The House approved a $611 billion defense spending bill that includes changes to revive the Voice of America, the broadcast news service that the federal government used to counter Russian propaganda broadcasts during the Cold War.
Legislators included language in the bill to restore the Voice of America and other government media operations to fight Russian messaging, The Washington Examiner reports.
"The United States' response to this onslaught of propaganda has been crippled, in part, by bureaucracy," House Foreign Affairs Committee Chairman Ed Royce of California said after the vote. "Our agencies that helped take down the Iron Curtain with accurate and timely broadcasting have lost their edge.
"They must be revitalized to effectively carry out their mission in this age of viral terrorism and digital propaganda."
Royce authored the language that was included in the defense bill, according to the report.
It would restructure the Broadcasting Board of Governors, which oversees the Voice of America and related services but has faced serious attacks from legislators in recent years.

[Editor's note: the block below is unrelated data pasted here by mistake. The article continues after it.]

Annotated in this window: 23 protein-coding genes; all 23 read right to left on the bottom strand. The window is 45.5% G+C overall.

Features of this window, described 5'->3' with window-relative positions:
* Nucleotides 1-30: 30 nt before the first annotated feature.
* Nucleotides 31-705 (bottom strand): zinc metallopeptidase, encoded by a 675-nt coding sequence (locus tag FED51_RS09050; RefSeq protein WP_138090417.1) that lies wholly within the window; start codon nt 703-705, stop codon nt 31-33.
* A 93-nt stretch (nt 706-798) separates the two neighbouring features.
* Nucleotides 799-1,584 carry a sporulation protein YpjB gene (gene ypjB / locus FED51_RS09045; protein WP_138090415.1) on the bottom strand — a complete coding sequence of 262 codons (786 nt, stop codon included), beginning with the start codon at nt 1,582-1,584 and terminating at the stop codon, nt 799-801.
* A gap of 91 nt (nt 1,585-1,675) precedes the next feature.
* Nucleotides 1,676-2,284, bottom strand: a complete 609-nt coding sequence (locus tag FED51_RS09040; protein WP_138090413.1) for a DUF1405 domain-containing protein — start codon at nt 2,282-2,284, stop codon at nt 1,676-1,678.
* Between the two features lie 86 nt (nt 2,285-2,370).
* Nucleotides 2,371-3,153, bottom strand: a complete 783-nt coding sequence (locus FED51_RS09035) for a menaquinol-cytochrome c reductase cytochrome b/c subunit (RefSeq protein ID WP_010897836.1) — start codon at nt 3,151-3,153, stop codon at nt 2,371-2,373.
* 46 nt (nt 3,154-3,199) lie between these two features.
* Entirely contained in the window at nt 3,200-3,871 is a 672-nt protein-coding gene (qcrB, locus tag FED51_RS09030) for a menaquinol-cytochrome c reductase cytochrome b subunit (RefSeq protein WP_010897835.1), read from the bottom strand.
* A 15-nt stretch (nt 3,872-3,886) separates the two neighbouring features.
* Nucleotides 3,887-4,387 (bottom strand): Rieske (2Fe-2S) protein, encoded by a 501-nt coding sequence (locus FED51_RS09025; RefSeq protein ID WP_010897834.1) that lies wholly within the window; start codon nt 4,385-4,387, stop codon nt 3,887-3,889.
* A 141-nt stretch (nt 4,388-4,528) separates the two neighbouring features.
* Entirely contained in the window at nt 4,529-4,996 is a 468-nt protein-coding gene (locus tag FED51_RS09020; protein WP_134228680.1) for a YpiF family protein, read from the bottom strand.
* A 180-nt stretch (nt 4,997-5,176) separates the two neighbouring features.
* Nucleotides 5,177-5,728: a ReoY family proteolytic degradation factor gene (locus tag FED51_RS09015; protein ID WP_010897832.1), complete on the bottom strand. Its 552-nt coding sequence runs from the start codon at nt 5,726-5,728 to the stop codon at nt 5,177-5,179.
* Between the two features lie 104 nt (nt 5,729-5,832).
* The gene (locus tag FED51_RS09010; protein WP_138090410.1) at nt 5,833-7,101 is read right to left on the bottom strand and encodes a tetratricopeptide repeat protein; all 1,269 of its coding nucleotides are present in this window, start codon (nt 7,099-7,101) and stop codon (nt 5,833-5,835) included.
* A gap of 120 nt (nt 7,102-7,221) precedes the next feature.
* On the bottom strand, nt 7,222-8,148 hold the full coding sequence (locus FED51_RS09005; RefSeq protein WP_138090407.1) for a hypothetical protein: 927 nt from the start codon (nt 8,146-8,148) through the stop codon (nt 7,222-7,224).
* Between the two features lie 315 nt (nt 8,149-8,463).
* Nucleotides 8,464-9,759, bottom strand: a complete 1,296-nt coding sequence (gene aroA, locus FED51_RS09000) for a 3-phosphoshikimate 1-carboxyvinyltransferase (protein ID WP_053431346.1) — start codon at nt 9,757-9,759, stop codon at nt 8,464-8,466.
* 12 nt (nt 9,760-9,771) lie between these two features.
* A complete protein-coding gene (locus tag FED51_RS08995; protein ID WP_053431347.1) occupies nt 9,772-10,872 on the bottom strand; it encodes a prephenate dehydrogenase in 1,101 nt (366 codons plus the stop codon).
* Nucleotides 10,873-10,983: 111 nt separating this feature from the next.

Established in 1942, the VOA first broadcast war news and commentary in English to commercial American shortwave radio stations in Germany during World War II and later to Russia to counter Soviet propaganda about the United States.
The service was placed under the United States Information Agency during the Cold War — and added television in the 1980s and the Internet in the 1990s.
The Voice of America now broadcasts in 46 languages.
"I am pleased to support this bipartisan legislation that funds our troops and keeps the country safe by providing critical tools to tackle new threats, including the weaponization of information by ISIS and Russia," Royce said of the defense spending bill.
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